The results of the uncertainty analysis are summarized in Table S-3 (see

To perform deconvolution of the fractogram, the obtained fractogram in

where

In this study, we employed a Gaussian function since the obtained AFFFF-MALS results are in good agreement with the function. In Equation 9,

This result indicates that, to accurately determine the nanoparticle size distribution, the plots of diameter directly observed by MALS (open circles in Figure 2a) cannot be used to form an appropriate calibration curve unless one considers the band broadening effect. In this study, therefore, we first determined

This linear relationship between separated size and elution time in

The standard deviation factor in Equation 10 is caused by band broadening in AFFFF separation (_{b}_{l}

Example of observed relationship between separated size and elution time, as expressed by Equation 11.

By using Equations 9 and 12, and changing the variable value (_{l}_{b}_{l}_{b}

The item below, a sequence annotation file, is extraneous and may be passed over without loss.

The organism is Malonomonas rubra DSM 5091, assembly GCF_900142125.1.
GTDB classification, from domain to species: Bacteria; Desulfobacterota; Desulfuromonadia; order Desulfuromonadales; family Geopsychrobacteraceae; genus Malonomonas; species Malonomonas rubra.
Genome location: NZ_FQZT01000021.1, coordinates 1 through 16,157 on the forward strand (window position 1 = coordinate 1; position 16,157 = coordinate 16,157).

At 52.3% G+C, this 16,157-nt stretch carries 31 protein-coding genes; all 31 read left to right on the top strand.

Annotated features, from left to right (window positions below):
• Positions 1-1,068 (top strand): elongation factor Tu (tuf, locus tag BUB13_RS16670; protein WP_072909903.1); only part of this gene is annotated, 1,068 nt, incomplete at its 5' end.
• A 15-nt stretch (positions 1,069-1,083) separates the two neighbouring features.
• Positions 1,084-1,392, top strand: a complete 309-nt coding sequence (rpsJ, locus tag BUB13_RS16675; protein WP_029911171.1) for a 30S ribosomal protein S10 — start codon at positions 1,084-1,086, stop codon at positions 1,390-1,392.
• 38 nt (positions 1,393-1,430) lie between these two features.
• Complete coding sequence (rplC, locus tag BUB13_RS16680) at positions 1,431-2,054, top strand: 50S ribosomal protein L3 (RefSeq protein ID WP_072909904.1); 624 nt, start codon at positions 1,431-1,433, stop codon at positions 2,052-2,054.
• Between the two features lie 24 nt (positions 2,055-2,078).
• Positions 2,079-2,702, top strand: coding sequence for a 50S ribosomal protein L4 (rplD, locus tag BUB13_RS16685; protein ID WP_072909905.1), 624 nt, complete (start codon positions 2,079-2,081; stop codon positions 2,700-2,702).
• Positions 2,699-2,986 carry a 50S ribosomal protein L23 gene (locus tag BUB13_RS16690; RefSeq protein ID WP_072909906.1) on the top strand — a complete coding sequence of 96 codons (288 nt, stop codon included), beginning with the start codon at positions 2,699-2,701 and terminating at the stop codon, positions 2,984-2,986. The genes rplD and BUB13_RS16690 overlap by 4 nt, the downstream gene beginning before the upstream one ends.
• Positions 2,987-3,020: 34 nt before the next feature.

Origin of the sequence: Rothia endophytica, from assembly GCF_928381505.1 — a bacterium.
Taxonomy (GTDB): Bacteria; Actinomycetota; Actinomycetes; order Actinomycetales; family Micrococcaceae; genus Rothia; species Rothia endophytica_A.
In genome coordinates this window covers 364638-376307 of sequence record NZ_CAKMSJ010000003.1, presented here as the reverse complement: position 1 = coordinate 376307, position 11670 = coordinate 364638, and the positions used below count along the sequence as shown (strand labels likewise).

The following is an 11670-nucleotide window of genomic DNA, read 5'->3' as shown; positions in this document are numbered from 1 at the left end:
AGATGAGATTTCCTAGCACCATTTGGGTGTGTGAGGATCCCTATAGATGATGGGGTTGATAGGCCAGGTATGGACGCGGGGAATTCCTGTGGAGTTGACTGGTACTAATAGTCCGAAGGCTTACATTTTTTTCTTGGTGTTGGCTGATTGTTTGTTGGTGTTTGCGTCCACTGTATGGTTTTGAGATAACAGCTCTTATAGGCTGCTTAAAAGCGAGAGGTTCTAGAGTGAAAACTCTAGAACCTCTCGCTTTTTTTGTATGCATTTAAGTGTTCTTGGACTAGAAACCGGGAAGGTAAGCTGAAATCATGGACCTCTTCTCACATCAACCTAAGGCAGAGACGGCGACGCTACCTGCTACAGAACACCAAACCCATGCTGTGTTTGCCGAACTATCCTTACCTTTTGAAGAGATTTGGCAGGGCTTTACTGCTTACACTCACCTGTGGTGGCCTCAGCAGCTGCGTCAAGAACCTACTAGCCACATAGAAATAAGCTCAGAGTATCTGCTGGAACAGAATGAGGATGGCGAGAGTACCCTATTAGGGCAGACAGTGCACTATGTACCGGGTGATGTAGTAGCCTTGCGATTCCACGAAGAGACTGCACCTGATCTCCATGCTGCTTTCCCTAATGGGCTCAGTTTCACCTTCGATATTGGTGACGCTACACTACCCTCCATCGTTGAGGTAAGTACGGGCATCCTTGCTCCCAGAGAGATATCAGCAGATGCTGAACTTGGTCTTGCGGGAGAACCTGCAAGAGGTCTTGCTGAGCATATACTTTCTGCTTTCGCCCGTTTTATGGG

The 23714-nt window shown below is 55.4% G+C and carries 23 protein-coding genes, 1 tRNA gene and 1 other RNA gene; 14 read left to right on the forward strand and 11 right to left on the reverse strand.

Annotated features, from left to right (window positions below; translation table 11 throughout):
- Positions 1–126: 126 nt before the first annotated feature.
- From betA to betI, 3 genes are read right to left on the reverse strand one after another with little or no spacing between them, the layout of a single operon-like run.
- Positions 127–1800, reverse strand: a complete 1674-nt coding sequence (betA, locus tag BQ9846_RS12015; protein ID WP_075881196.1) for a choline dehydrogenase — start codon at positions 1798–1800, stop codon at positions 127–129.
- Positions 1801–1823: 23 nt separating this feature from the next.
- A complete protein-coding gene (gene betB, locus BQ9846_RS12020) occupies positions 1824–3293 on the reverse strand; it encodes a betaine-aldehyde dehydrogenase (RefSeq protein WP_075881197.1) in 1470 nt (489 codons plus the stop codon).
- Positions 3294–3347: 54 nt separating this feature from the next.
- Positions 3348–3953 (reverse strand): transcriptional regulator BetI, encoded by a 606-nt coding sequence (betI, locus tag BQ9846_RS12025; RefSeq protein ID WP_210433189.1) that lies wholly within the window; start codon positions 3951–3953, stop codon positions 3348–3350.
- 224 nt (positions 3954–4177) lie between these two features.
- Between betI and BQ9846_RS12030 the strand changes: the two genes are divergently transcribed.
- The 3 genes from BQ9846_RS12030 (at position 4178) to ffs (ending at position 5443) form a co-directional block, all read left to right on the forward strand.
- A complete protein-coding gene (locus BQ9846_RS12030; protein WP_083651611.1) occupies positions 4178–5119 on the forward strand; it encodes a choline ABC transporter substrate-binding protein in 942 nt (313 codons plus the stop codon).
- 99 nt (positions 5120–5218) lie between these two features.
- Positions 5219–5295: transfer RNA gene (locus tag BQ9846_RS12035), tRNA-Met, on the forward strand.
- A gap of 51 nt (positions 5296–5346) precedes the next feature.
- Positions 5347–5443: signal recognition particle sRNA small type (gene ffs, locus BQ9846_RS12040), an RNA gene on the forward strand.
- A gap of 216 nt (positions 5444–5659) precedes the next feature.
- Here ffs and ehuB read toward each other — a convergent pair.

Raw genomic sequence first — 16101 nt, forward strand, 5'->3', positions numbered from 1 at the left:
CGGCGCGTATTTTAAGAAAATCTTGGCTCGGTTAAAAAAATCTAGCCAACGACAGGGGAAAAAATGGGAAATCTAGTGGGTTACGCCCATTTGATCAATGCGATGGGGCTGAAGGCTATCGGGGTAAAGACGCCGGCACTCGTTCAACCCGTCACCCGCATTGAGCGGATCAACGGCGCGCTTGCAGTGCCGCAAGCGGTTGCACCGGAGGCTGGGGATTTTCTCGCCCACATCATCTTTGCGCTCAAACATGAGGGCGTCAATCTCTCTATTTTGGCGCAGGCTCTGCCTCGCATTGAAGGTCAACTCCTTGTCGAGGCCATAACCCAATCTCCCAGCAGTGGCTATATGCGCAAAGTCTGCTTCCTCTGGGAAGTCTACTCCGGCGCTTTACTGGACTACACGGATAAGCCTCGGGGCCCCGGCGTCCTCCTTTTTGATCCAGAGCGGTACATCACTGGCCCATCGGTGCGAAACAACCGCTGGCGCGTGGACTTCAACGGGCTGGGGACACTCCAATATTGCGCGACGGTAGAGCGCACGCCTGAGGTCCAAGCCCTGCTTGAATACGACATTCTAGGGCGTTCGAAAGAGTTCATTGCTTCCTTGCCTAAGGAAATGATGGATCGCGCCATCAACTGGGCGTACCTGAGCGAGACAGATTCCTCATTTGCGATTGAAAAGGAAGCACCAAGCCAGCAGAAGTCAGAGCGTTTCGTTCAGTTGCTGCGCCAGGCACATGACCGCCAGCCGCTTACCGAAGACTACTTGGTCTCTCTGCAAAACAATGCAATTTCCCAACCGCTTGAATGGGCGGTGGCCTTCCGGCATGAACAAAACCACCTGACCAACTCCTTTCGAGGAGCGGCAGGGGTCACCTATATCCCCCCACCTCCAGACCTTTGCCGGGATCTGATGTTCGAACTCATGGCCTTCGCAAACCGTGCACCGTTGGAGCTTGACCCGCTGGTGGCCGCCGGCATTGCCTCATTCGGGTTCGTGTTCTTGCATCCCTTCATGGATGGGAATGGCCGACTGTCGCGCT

Summary of calculated CV values for various PS-latex nanoparticles by AFFFF-MALS.

Sample name | Official CV value | Calculated CV value |
---|---|---|

% | % | |

STADEX SC-0080-D | 4.80 | 4.60 |

STADEX SC-0100-D | 2.47 | 2.20 |

STADEX SC-0110-D | 3.10 | 3.30 |

STADEX SC-0140-D | 1.42 | 1.30 |

STADEX SC-016-S | 2.46 | 2.20 |

Figure 5 shows the results of AFFFF-MALS for PS-latex (T0625). Figure 5a shows the apparent light scattering intensity fractogram, and Figure 5 b shows the apparent diameter of PS-latex nanoparticles measured by MALS at corresponding elution times. In Figure 5, by using Equation 9 and 12 and by changing the variable value (_{l}_{b}_{l}_{l}_{l}_{l}

AFFFF-MALS results for _{l}

We also identified the sources of uncertainty in AFFFF-MALS as well as those in DLS. Individual sources of uncertainty are described in the _{l}